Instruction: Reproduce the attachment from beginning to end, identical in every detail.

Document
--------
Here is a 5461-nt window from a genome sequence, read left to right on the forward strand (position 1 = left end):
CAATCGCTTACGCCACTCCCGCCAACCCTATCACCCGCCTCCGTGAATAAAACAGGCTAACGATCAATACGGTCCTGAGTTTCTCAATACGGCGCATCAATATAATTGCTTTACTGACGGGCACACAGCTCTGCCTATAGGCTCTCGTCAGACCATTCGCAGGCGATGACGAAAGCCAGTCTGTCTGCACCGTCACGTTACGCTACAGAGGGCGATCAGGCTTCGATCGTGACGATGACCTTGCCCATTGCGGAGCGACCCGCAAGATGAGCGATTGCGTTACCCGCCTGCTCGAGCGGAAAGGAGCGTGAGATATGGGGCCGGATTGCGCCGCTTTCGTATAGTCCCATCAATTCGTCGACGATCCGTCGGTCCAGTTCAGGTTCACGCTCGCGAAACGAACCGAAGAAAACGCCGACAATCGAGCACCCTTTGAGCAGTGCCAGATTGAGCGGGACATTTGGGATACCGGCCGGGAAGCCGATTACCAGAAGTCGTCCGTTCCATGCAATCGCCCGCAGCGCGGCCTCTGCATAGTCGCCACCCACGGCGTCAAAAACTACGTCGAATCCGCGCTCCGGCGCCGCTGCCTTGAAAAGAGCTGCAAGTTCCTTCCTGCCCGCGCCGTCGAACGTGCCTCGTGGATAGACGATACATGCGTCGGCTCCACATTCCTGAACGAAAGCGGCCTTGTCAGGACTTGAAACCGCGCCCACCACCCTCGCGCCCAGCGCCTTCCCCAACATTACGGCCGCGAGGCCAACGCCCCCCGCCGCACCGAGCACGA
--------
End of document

Here is a 5461-nt window from a genome sequence, read left to right on the forward strand (position 1 = left end):
CAATCGCTTACGCCACTCCCGCCAACCCTATCACCCGCCTCCGTGAATAAAACAGGCTAACGATCAATACGGTCCTGAGTTTCTCAATACGGCGCATCAATATAATTGCTTTACTGACGGGCACACAGCTCTGCCTATAGGCTCTCGTCAGACCATTCGCAGGCGATGACGAAAGCCAGTCTGTCTGCACCGTCACGTTACGCTACAGAGGGCGATCAGGCTTCGATCGTGACGATGACCTTGCCCATTGCGGAGCGACCCGCAAGATGAGCGATTGCGTTACCCGCCTGCTCGAGCGGAAAGGAGCGTGAGATATGGGGCCGGATTGCGCCGCTTTCGTATAGTCCCATCAATTCGTCGACGATCCGTCGGTCCAGTTCAGGTTCACGCTCGCGAAACGAACCGAAGAAAACGCCGACAATCGAGCACCCTTTGAGCAGTGCCAGATTGAGCGGGACATTTGGGATACCGGCCGGGAAGCCGATTACCAGAAGTCGTCCGTTCCATGCAATCGCCCGCAGCGCGGCCTCTGCATAGTCGCCACCCACGGCGTCAAAAACTACGTCGAATCCGCGCTCCGGCGCCGCTGCCTTGAAAAGAGCTGCAAGTTCCTTCCTGCCCGCGCCGTCGAACGTGCCTCGTGGATAGACGATACATGCGTCGGCTCCACATTCCTGAACGAAAGCGGCCTTGTCAGGACTTGAAACCGCGCCCACCACCCTCGCGCCCAGCGCCTTCCCCAACATTACGGCCGCGAGGCCAACGCCCCCCGCCGCACCGAGCACGA